Why would the Aaron Rodgers’ led Green Bay Packers draft Brett Hundley, a QB, in the 5th round of the 2015 NFL draft?  That’s the question that many of us were asking ourselves back in May.  And it wasn’t just because the team has arguably the greatest player in the NFL, MVP Aaron Rodgers, manning the helm.  It was everything else.  Sure, the team needs someone who can back-up Rodgers and compete at an NFL level in case the unthinkable occurs, but isn’t that Scott Tolzien?  Isn’t that the young player from Wisconsin who showed resiliency and growth when forced into action early in his development due to Rodgers’ broken clavicle?  Wasn’t that the same Tolzien who, by next preseason, seemed to have surpassed Matt Flynn in production, even though just 9 months earlier Flynn had been brought in as a sort of semi-savior for the team?

And maybe Tolzien isn’t the future of the team, but with Rodgers only 30 and wanting to play as long as his body allows, the team won’t be looking for a real replacement for at least another few seasons.  So why draft Hundley now?

Moreover, how would taking a development project as a middle round draft pick help the roster overall?  Most of us feared that this would simply lead to the loss of a spot for a young player at a real position of need who could contribute right away.  In some ways, that worry is warranted.  Come September, a player like Jared Abbrederis, Demtri Goodson, or Bruce Gaston may be on the street whereas they would have squeaked onto the final roster had the Packers not taken a relatively high-profile QB who could not be stashed on the practice squad for another season.

Hundley’s story with the Packers had its first paragraph written on Thursday night against the Patriots.  While many were surprised to see him jog onto the field before the more experienced Matt Blanchard, Hundley was able to, if not silence, at least quiet some of the critics.  Six pass attempts is a small sample size, and while Hundley is far from justifying his 5th round pedigree, it’s hard to imagine that anyone could have reasonably expected him to play as well as he did.

Going 4 for 6 for 60 yards with a TD and no INTs was a good start.  Hundley lead the way among all 4 competing QBs on Thursday with a QB rating of 138.9.  Statistics like that tend to be skewed by such a limited output, but Hundley’s promise shows on the film.

Hundley had a nice 15 yard zip over the middle to Ty Montgomery in his first drive, a 31 yard strike to a wide open Larry Pinkard, and a 10 yard TD pass to John Crockett.  But what is even more interesting than these plays are the ones that did not go as well.  Hundley showed a great deal of comfort, poise, and athleticism for a rookie playing in his first ever preseason game.  Add in some shoddy line play, especially from tackle Don Barclay, and Hundley’s surprisingly natural and composed play really jumps out.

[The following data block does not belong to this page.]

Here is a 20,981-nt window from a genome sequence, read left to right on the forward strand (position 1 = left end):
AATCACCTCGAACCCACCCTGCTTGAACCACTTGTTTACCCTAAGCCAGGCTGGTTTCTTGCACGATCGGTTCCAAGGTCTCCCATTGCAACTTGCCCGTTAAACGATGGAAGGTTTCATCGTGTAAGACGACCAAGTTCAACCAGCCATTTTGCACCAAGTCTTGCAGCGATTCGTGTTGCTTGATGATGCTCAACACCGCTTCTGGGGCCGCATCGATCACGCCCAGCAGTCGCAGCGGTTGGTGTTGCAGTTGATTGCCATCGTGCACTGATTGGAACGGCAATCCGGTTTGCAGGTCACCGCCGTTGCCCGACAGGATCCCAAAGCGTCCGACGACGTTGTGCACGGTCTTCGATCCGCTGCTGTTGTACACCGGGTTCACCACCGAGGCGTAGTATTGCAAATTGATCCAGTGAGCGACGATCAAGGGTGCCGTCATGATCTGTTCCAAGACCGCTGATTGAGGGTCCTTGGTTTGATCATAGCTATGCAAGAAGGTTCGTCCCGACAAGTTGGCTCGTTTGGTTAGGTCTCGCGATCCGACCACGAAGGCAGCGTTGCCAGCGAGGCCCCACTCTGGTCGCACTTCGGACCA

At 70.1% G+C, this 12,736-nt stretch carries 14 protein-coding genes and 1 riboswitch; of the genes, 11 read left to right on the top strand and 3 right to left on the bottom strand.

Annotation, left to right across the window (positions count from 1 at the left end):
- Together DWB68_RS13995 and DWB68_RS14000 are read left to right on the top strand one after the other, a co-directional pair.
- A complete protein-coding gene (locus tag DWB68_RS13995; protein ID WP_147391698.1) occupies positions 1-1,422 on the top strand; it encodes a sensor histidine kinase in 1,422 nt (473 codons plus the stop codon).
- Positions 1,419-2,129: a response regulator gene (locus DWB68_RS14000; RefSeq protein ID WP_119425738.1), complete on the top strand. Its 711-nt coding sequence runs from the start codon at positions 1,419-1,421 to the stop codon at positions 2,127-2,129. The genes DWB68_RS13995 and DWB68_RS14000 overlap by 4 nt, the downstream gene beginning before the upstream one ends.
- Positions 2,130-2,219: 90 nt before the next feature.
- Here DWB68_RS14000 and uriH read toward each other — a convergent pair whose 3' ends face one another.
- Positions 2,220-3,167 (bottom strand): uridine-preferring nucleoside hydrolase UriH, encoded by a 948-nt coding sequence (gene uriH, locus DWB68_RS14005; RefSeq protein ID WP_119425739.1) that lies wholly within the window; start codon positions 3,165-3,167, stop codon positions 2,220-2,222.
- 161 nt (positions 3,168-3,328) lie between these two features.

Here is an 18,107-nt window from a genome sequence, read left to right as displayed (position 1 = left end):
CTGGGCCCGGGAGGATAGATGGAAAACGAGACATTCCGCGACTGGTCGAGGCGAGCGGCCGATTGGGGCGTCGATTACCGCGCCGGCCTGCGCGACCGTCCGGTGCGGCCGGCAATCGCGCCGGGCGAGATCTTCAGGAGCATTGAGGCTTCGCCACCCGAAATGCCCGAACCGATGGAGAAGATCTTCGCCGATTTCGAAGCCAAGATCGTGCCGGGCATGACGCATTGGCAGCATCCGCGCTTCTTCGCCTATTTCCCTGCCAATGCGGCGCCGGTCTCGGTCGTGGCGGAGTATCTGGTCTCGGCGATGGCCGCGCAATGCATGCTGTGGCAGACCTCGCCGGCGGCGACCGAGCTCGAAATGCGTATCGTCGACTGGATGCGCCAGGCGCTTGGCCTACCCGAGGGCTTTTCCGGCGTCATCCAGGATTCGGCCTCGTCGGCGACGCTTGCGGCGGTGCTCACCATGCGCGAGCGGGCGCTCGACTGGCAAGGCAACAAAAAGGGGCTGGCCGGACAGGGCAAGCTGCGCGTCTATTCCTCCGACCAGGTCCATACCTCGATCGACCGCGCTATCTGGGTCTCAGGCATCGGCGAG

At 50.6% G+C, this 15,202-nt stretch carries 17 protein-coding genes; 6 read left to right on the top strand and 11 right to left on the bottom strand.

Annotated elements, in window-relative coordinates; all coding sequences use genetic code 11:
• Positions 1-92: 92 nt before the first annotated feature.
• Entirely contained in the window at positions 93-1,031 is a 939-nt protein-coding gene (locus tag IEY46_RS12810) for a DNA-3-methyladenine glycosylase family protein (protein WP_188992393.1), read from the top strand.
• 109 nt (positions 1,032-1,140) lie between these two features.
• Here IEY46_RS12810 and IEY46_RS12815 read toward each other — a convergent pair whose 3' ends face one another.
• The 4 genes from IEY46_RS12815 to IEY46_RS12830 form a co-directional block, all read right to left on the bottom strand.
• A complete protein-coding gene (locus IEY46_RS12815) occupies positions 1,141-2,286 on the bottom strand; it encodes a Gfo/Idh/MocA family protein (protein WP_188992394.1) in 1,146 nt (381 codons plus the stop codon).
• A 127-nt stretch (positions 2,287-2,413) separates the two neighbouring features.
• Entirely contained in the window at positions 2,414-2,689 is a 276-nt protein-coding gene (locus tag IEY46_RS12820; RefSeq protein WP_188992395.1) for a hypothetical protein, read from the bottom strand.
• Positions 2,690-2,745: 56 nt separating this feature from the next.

Below is one such illustration.  On this play, Hundley has pressure from New England’s Rufus Johnson in his face immediately after completing his drop, but he hangs in the pocket seeing that Pinkard has his man beat deep.  He misses the throw, but not by a mile.  Is this what you want to see out of your starting QB?  Not exactly, but it’s a very encouraging throw for one’s first NFL action.

In the play below, Hundley once again finds himself under pressure from both sides.  Some nimble footwork (and a bit of a Barclay hold) allow Hundley to escape and make a terrific throw to Ty Montgomery on the sidelines.  As you can see, Montgomery does not make the catch, but that’s on him.  Had Hundley been throwing to sideline warrior Jordy Nelson or any of the other first team receivers, this would have been the sort of nifty play that you see multiple times a game from Rodgers.

Finally, on the play below, Hundley makes another great throw to Montgomery on the sidelines.  This time Montgomery is double covered, but Hundley shows great ball placement, putting the throw just over the heads of the defensive backs and into Montgomery’s range.  Again, Montgomery did not come down with the catch, but it was through no fault of Hundley’s.


It will be interesting to see if Hundley’s performance will merit his receiving a few more reps against the Pittsburgh Steelers this Sunday.  Certainly a more extended look, something more than just 6 or 7 drop backs, will allow for the coaching staff to get a better grasp of Hundley and how he will play within the rhythm of the professional game.  But with the first analysis in, Hundley has shown real promise.  It remains to be seen how he fits into the scheme of this offense now and in the future, but if he can continue to stack performances like this one, he may be the strong safety net that Packers fans have been hoping for.  If Rodgers really wants to play another 9 or 10 years, the Packers are going to need a solid arm to lean on in those inevitable times of injury to an aging body.  With just 6 pass attempts in the books, there is, surprisingly, some hint of real hope that Hundley could be that player.  Perhaps learning behind Rodgers just might help.  And perhaps that wouldn’t be so bad for a 5th round pick.


Taylor O\'Neill is a Packer fan born and raised in Oshkosh, WI. He currently lives in Florida and is pursuing his PhD. Taylor is a writer with PackersTalk.com. You can follow him on Twitter at @TaylorONeill87 for more Packer news.